- June 22, 2021
- Rebecca Fitzpatrick, PharmD, Pharmacist/Clinical Services Coordinator
- Healthy Living
The sun is shining! The weather is warming up! Vaccinations are allowing people to get out and about! It’s time to enjoy the great outdoors! That means it’s time to talk about sun safety.
Spending time outside helps increase physical activity, reduces stress, and boosts your Vitamin D. All great things! But, fun in the sun can also increase your risk of skin cancer, the most common cancer in the United States.
Here Are 5 Ways to Protect Your Skin from the Sun:
- Shade - Whether you are under an umbrella, tree, or other shelters, shade can help reduce your risk of sun damage and skin cancer.
- Clothing - Clothes with tightly woven fabric or those certified under international standards offering UV protection are the best forms of protection. If these are not practical, try a t-shirt or beach cover-up.
- Hat - It is best to pick a hat with a brim and tightly woven fabric that can cover your face, ears, and back of your neck. If choosing a baseball cap, make sure to use clothing or sunscreen to cover your ears and the back of your neck.
- Sunglasses - The skin around your eyes is very sensitive, and UV rays can increase the risk of cataracts. Try to pick a pair of sunglasses that block both UVA and UVB rays.
- Sunscreen -
- The best sunscreen has a Sun Protection Factor (SPF) of 15 or higher AND blocks UVA and UVB rays. It works best in combination with other options, like shade and clothing, but should only be used on those six months or older.
- Try to apply before sun exposure or at least within 20 minutes of being outside. Remember to reapply if you are out in the sun for two or more hours or after swimming, sweating, or toweling off.
- Sunscreens can use the water-resistant designation after undergoing testing with the Food and Drug Administration (FDA). Water-resistant means the sunscreen will work for 40 minutes in the water. Very water-resistant means the sunscreen works for 80 minutes in the water.
- The average adult is recommended to use 1 oz. of sunscreen (i.e., the size of a shot glass or palmful) to cover the arms, legs, neck, and face. Pay special attention to the face, ears, neck, arms, and other areas not covered by clothing. And don’t forget to use lip balm with SPF because your lips can burn, just like the rest of your body!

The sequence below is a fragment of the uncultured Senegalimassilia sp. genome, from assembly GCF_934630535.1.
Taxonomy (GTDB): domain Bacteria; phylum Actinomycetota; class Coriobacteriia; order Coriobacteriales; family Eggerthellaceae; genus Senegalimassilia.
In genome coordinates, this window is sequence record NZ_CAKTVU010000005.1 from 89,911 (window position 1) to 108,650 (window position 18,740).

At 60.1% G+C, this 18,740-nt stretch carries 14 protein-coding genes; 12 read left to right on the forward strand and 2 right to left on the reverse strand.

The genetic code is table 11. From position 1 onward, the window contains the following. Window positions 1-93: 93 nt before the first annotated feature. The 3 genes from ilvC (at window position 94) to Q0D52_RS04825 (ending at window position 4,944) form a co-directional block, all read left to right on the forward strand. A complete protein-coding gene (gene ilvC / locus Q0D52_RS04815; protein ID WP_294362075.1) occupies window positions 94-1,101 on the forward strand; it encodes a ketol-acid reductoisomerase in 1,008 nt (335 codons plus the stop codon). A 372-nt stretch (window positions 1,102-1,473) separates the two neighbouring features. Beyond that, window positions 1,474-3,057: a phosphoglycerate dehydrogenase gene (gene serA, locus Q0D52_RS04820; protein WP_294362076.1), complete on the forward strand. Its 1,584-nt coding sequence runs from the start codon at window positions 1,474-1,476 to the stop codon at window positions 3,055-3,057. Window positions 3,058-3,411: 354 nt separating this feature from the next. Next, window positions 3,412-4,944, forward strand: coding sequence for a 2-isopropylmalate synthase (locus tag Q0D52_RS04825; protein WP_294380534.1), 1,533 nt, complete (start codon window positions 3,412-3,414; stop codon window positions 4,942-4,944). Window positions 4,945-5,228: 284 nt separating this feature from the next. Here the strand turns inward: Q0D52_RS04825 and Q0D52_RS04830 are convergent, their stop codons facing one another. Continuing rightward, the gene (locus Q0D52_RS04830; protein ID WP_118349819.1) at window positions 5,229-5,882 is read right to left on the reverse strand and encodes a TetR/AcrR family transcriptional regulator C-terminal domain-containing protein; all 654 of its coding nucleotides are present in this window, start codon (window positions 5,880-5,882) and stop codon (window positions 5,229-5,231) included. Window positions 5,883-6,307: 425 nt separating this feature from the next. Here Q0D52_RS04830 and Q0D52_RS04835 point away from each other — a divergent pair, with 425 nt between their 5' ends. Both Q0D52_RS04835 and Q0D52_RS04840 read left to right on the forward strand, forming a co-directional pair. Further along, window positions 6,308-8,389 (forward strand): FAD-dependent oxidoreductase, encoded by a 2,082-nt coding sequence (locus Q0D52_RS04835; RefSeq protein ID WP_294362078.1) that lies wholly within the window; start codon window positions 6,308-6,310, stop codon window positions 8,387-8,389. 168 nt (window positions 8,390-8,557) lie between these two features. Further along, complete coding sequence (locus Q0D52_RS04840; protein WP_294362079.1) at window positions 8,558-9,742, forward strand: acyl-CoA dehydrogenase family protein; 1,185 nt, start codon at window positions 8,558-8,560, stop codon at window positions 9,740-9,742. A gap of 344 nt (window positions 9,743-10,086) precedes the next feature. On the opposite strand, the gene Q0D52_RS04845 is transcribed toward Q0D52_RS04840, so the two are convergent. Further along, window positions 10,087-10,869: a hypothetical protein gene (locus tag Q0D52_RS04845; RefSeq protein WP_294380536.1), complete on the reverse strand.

- Always check the expiration date of your sunscreen. If there is no expiration date listed, it should not be used for more than three years. It also won’t last as long if it has been exposed to high temperatures.
- Many people seek a sun-kissed glow in the summer. But, even if your goal is to tan, it is crucial to apply sunscreen before, no matter what. A sunscreen of SPF 30 can help block the harmful rays while still allowing you to develop a tan.
Already have a sunburn? Follow these helpful hints on treating sunburns!
- Get out of the sun, preferably indoors.
- Relieve pain by taking frequent cool baths or showers. Remember to pat yourself dry gently but not entirely, and apply moisturizer to trap the water in your skin.
- Moisturize with a product containing aloe vera or soy.
- Take aspirin or ibuprofen if needed for swelling, redness, or pain.
- Drink plenty of water! Burns pull water from inside your body to the skin surface, so it’s essential to drink extra water to prevent dehydration.
- If blistering happens, allow the blisters to heal without popping—this protects you from infection.
Ongoing skincare and cancer screening/prevention
It is important to see a dermatologist regularly if you have a fair complexion, use indoor tanning beds, or have a history of sunburns or previous skin cancer. It is also recommended to perform monthly skin self-examinations to assess skin lesions using ABCDE criteria: asymmetry, border irregularity, color variability, diameter greater than 6 millimeters, or evolution over time.
Image by Skin Cancer and Reconstructive Surgery Center. ocskincancer.com
Anyone can get skin cancer, but people with certain characteristics are at greater risk—
- A lighter natural skin color
- Skin that burns, freckles, reddens easily, or becomes painful in the sun
- Blue or green eyes
- Blond or red hair
- Certain types of and a large number of moles
- A family history of skin cancer
- A personal history of skin cancer
- Older age
Still need to pick up sunscreen for the summer?
Stop by your local Hartig Drug today!